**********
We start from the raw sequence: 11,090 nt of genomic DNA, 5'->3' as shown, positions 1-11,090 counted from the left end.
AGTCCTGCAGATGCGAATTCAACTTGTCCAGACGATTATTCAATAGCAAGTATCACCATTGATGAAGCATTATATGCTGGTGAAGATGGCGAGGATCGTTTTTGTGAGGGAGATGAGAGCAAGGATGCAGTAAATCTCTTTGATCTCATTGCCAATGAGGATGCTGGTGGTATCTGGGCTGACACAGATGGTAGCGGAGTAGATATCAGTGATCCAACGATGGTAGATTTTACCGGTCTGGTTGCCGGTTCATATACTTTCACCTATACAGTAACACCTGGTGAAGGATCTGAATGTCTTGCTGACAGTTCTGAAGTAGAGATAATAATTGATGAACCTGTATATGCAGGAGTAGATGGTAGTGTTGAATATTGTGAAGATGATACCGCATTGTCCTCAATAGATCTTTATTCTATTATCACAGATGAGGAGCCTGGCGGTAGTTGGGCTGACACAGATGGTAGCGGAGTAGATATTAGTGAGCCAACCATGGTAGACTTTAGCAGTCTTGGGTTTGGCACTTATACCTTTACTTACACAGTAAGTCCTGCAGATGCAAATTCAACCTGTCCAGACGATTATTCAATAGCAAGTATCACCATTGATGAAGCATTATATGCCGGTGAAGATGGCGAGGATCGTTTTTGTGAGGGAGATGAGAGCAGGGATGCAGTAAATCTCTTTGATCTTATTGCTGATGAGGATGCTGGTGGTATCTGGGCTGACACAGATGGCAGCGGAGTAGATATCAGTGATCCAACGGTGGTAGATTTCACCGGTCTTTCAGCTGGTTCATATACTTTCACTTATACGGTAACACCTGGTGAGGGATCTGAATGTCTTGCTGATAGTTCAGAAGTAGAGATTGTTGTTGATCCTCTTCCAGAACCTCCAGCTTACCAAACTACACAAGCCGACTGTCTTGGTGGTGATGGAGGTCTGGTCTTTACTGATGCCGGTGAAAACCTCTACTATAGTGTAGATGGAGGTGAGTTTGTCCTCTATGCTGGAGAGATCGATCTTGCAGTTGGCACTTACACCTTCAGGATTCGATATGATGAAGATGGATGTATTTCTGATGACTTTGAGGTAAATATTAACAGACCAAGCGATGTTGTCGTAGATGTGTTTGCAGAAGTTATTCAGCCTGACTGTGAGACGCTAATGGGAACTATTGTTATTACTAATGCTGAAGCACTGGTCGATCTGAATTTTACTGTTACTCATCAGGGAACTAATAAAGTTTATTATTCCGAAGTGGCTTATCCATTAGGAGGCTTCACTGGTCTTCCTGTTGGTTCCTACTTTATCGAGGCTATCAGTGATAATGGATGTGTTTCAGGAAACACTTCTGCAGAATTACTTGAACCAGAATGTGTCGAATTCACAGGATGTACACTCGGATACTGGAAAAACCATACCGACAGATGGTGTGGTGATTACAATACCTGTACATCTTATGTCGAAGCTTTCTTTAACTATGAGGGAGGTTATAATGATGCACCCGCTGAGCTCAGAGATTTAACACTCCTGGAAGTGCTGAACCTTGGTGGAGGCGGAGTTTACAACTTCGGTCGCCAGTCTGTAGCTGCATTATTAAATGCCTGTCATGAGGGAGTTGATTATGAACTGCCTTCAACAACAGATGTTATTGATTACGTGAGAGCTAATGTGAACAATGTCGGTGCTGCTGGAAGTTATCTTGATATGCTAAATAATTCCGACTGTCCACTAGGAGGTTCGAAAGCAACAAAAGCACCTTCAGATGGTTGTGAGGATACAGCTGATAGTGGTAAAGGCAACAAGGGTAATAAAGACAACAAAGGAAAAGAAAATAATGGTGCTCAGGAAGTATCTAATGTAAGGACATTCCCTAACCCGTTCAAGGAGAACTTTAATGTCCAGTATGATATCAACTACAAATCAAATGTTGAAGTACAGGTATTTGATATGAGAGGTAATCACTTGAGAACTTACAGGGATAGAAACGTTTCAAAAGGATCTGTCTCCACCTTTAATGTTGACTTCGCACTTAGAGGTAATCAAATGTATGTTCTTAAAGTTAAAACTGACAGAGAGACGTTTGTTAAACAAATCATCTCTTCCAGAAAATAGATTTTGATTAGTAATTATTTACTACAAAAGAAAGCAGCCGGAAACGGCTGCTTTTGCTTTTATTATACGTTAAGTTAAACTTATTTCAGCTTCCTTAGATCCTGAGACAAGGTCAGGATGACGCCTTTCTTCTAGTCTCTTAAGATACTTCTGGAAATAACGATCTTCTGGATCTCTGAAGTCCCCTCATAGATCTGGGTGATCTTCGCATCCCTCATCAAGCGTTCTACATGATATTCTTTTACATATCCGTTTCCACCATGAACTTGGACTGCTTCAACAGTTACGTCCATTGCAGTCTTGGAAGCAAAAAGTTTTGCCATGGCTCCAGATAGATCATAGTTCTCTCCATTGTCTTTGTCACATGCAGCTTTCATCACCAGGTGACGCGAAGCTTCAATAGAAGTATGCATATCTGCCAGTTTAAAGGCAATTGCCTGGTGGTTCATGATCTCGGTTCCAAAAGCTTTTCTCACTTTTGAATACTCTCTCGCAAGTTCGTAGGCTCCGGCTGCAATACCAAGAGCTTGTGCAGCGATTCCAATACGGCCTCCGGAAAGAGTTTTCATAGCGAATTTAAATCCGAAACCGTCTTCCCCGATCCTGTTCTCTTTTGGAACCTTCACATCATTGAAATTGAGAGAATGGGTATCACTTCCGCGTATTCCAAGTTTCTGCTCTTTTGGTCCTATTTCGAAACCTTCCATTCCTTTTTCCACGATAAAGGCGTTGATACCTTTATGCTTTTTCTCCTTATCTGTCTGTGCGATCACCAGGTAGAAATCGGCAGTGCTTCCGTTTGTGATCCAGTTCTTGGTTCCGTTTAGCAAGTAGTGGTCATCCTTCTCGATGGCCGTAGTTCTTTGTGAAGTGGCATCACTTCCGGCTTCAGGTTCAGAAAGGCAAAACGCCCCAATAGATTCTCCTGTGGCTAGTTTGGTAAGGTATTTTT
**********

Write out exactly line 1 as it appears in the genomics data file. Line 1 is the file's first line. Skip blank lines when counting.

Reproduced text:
We start from the raw sequence: 11,090 nt of genomic DNA, 5'->3' as shown, positions 1-11,090 counted from the left end.